Lynch was sentenced Friday at U.S. District Court in Boston, capping a swift downfall that began five months ago. A longtime city employee, Lynch in August resigned his position as assistant director of real estate in a division of the Boston Planning and Development Agency.
Shortly thereafter, U.S. Attorney for Massachusetts Andrew Lelling said Lynch had accepted a $50,000 bribe and agreed to plead guilty. Lynch admitted taking the money from a real estate developer, in exchange for attempting to influence a key vote by a member of the city’s Zoning Board of Appeal.
According to prosecutors, the developer needed a favorable ruling by the zoning board to turn a $500,000 profit on a South Boston property. The developer has not been charged; had the case gone to trial, he would have testified against Lynch, prosecutors said.
Judge Patti Saris said that as she mulled Lynch’s sentence, she was struck by letters submitted on his behalf. Friends and family members described him as a devoted public servant who made a terrible decision.
“I’m giving Mr. Lynch some credit for the totality of his life,” Saris said, in imposing a sentence below the federal guidelines of 46 to 57 months in prison.
In brief remarks, Lynch apologized to his family “for embarrassment and shame” and to the city of Boston. He asked for 30 months in prison.
Assistant U.S. Attorney Dustin Chao acknowledged the letters praising Lynch were “very moving,” but he challenged the notion that Lynch made a single mistake in an otherwise honorable career. Chao noted that Lynch took the bribe in installments, ignoring his conscience each time.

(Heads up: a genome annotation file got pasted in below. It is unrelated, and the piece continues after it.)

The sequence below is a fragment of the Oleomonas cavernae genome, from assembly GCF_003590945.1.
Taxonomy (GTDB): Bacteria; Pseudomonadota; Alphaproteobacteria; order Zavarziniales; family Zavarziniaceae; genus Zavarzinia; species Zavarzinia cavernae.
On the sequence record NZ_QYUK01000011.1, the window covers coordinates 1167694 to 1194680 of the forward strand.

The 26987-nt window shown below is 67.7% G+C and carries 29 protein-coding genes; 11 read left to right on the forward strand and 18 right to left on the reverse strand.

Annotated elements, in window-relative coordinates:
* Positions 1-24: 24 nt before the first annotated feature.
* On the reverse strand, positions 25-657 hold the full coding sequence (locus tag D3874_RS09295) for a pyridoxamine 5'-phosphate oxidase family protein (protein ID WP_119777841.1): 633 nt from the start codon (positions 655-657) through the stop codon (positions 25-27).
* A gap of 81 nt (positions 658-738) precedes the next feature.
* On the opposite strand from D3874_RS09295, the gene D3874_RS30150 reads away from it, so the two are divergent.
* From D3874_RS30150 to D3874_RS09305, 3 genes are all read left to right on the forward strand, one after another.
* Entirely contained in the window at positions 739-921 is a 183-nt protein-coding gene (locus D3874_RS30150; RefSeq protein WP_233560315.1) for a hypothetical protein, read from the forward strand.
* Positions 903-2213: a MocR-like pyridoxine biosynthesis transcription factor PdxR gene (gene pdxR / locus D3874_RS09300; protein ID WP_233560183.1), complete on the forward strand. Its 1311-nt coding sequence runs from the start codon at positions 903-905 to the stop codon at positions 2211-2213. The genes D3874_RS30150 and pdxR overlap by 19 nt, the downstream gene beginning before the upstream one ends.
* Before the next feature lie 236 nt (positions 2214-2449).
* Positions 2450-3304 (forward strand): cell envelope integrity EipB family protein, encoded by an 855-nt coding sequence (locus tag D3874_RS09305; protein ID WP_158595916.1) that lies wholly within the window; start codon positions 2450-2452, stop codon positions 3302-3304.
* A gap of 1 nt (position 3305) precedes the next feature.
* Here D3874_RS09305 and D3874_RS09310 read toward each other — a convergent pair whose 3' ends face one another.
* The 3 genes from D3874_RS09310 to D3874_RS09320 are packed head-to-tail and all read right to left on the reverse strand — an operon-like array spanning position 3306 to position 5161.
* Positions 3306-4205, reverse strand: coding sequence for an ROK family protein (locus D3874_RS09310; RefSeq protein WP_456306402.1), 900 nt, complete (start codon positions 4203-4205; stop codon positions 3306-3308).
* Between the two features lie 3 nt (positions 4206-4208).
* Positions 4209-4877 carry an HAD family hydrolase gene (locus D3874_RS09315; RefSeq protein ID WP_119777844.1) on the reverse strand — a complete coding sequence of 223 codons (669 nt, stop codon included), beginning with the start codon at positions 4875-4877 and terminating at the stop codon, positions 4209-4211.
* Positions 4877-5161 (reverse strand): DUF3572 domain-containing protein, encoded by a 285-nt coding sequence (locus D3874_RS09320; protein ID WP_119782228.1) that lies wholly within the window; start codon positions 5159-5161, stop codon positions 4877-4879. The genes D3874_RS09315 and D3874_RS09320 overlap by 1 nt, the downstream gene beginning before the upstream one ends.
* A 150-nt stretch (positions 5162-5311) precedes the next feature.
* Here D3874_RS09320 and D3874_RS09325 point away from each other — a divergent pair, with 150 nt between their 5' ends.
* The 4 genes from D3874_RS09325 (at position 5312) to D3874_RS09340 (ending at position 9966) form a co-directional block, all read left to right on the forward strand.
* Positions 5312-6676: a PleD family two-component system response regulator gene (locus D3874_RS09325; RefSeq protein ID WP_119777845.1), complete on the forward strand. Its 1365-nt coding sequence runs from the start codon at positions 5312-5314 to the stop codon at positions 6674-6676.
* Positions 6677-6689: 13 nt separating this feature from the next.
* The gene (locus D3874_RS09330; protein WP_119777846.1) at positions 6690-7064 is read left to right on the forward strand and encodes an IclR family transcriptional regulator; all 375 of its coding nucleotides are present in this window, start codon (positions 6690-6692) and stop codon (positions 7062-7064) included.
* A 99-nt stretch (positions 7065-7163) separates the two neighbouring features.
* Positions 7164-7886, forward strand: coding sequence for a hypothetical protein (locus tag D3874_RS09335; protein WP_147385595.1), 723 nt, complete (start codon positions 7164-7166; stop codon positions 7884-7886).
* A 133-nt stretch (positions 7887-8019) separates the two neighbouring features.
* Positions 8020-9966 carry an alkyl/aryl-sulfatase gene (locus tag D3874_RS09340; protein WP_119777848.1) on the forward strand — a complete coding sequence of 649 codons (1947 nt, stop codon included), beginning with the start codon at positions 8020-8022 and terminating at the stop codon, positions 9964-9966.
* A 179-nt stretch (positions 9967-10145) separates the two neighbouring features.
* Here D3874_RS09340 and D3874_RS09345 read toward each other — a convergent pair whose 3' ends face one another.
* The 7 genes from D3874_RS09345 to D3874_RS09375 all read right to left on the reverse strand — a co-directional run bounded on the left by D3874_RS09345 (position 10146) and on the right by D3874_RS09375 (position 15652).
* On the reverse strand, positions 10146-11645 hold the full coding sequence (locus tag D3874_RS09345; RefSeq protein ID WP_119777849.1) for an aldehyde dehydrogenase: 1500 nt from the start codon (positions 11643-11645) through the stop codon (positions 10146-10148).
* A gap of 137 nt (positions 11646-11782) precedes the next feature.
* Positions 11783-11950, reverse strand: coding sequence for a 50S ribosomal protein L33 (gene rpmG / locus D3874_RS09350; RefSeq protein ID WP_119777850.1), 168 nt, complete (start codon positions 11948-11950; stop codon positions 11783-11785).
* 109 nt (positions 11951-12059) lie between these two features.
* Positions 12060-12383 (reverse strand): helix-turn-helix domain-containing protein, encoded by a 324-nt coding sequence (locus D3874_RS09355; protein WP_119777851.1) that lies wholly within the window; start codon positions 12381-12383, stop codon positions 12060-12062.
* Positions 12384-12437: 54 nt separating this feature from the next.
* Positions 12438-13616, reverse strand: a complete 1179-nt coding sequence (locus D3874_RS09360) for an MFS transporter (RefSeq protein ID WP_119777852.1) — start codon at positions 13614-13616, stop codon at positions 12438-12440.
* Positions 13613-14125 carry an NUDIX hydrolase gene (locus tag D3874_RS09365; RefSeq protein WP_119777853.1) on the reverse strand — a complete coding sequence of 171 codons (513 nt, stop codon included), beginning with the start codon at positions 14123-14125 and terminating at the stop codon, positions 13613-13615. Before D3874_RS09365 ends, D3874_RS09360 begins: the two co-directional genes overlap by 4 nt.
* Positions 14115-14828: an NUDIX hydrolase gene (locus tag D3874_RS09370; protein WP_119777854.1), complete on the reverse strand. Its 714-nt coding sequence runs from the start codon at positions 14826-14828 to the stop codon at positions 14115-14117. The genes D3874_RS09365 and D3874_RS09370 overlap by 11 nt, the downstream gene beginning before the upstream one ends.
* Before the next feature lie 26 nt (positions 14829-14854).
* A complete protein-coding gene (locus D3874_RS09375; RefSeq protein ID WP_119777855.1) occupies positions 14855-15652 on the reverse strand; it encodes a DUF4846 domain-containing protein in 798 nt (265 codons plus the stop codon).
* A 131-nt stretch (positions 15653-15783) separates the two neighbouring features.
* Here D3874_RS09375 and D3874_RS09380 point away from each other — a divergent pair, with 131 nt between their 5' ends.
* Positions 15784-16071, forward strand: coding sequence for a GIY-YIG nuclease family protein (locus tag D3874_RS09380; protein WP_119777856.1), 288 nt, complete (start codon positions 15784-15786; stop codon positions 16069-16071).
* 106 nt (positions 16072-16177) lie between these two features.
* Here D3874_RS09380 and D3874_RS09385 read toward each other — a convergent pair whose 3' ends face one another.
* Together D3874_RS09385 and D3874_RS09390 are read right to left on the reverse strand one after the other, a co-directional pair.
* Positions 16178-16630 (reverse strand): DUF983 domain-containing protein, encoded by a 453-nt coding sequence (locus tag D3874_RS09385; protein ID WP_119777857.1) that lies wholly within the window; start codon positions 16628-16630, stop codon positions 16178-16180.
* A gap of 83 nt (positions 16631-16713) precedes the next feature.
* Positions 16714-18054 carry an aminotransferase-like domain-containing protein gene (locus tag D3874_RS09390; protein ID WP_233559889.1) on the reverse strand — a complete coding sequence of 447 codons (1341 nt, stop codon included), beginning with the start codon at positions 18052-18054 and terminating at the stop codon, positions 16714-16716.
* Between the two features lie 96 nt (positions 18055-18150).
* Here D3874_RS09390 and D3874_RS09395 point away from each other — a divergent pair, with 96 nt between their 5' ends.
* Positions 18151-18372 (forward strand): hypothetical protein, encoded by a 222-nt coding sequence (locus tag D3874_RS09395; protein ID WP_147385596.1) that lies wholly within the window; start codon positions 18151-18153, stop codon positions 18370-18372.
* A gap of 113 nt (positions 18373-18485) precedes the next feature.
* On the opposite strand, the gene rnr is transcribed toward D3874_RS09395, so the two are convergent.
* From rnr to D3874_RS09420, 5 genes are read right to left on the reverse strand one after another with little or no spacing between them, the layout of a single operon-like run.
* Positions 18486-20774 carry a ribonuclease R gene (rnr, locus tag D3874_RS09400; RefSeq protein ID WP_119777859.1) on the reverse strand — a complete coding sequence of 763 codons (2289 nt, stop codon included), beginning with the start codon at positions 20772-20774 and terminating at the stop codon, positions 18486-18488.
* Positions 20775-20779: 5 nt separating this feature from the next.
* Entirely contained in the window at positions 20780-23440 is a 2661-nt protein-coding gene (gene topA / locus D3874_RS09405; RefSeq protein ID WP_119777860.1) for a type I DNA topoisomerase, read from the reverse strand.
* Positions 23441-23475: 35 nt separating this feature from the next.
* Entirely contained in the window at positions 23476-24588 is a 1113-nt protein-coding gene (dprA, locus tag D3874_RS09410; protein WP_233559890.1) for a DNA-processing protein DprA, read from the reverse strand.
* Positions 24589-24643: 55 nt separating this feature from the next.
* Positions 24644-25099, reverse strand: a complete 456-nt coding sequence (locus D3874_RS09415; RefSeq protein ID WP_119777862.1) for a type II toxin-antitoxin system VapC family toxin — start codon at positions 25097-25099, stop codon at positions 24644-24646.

He accepted the payoffs, Chao asserted, “with the ease of an experienced criminal.” The government pushed for a 48-month sentence.
The corruption case prompted Mayor Marty Walsh to launch a review of the zoning board, which found no evidence of a broader conspiracy. A separate review of the city’s zoning process, by the law firm Sullivan & Worcester, is ongoing.
“I have made clear that I expect every employee to conduct themselves with honesty, integrity and respect for the public we serve,” Walsh said in a statement Friday. “Since first learning of the charges, we have acted swiftly to address the immediate need for change at the Zoning Board of Appeal, while working simultaneously on longer-term reforms in collaboration with the Boston City Council.
“Our work is centered on improving and addressing the board’s function, ethical standards and transparency, and I look forward to receiving the final recommendations from Sullivan & Worcester in the coming days to guide our critical next steps in this process.”
Other city leaders have said Lynch’s bribe reveals deep flaws in Boston’s development system.
City Councilor Michelle Wu called it “a symptom of what’s wrong” when, in October, she laid out a plan that would dismantle the Boston Planning and Development Agency.
Wu contends the city’s zoning code is outdated and invites corruption because many projects — including the condominium development at the center of the Lynch case — require waivers. Officials who may be positioned to facilitate waivers, such as Lynch in his former role, could abuse their power, according to Wu.
Boston has not sought the state approval it would need to dissolve the BPDA.
The Lynch case also moved City Councilor Andrea Campbell to call for the formation of a municipal inspector general’s office, though that, too, has not happened.